Middlesex has long been on my TBR pile ever since a friend recommended it to me. Calliope Stephanides is born a baby girl in 1960 Detroit with a rouge pair of chromosomes trailing all the way back from her grandparents beginnings in Greece. Hiding undetected for several generations they turn up and turn Calliope’s teenage life upside down when not all goes to plan and Calliope finds out that while she may look like a girl her body inside tells a different story. The reader follows Calliope’s past and present to understand how she came to be and how she adjusts to this important discovery.
I found this novel highly fascinating. It starts with a compelling first line that immediately hooks the reader right in. The content and the way in which this story unfolds is unlike anything else I read and I enjoyed it immensely. I loved Calliope’s journey, particularly through the teenage years when life is complicated enough but for Cal, becomes incredibly confusing to navigate. I did find my attention wavered in the first half where we learn about Calliope’s family history and how it comes to explain the present. Don’t get me wrong, it was fascinating, entertaining and well written but I was much more entranced with Cal and her direct experiences. I understand the importance of the background but would have likely rated it a bit higher if it was just Cal’s personal story.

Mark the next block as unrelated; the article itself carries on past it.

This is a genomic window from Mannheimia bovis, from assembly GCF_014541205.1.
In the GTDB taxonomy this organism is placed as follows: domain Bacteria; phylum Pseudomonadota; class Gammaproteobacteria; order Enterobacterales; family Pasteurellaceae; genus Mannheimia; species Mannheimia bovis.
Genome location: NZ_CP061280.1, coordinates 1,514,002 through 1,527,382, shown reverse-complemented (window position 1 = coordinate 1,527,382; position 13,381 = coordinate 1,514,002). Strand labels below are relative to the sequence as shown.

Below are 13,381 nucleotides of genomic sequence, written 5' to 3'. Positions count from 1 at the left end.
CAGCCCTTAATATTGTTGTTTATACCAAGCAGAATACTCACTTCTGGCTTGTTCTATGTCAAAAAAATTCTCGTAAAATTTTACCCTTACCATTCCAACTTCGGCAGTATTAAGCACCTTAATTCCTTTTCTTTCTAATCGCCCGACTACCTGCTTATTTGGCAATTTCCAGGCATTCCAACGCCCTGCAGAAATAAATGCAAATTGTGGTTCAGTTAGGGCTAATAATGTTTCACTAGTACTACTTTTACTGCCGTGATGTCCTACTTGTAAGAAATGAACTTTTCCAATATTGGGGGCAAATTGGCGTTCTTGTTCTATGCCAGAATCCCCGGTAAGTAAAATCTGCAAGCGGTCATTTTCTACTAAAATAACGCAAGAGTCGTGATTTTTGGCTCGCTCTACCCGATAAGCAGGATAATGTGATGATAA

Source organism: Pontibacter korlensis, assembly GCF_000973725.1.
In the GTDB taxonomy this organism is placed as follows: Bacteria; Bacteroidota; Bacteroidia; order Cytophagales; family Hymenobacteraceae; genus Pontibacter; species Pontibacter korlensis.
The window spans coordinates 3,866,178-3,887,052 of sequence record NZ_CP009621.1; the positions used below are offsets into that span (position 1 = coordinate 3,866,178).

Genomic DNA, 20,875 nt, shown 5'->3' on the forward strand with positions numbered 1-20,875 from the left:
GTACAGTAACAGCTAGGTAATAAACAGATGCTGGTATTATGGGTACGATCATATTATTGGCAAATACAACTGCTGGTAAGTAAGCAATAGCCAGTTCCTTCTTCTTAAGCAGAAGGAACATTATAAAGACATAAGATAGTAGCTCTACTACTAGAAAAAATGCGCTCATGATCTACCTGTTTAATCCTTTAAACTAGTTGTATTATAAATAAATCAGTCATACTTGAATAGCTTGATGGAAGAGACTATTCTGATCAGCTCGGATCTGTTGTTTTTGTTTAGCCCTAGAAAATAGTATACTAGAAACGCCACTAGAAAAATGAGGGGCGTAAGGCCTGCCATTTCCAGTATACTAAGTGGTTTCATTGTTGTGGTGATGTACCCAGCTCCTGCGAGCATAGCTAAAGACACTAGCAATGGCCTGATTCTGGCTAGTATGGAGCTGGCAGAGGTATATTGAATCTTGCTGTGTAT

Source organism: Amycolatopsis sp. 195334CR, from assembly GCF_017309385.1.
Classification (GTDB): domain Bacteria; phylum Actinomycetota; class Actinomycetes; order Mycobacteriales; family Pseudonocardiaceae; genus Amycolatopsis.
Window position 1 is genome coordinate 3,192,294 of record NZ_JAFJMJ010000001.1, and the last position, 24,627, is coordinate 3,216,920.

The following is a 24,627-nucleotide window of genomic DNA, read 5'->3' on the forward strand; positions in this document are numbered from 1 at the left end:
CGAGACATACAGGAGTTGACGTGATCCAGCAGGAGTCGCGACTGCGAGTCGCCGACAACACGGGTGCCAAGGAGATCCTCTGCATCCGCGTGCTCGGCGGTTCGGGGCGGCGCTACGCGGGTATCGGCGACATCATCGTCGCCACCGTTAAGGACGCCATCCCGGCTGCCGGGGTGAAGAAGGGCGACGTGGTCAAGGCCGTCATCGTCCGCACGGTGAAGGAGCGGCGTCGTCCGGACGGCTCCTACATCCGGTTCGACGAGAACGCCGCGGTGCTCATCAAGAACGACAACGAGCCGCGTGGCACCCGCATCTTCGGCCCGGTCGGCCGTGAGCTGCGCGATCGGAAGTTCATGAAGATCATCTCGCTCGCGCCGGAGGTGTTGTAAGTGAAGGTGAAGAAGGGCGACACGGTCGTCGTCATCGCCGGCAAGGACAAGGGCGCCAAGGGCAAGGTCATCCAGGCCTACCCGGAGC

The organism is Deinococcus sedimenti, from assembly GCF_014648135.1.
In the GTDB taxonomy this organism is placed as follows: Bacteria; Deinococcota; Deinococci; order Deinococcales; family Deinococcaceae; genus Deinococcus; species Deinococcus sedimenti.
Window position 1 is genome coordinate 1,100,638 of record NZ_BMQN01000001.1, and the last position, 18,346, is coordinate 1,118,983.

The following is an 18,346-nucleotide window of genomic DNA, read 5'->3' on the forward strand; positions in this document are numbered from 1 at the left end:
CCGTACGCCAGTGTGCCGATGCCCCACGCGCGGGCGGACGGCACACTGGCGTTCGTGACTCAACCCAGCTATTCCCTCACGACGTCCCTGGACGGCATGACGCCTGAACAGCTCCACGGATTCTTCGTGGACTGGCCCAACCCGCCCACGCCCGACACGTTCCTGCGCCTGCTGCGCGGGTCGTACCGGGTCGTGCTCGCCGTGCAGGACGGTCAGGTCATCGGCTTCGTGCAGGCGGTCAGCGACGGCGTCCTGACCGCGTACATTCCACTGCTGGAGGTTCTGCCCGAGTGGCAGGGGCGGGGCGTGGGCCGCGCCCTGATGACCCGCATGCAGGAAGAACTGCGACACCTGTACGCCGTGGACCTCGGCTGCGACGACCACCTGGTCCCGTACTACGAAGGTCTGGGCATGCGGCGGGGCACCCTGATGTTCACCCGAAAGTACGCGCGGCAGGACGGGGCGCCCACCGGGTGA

Eugenides makes astute and amusing observations about life and the experiences it entails. He also brings a fascinating insight into gender and sexuality that I was so drawn in to, wanting to understand the confusing growth of a young person who finds out they aren’t quite who they thought they were. Eugenides writing is superb and it left me inspired to pick up The Virgin Suicides, a book I read years ago but have mostly forgotten. I do highly recommend Middlesex, particularly if you are looking for a unique perspective and some wickedly funny observations.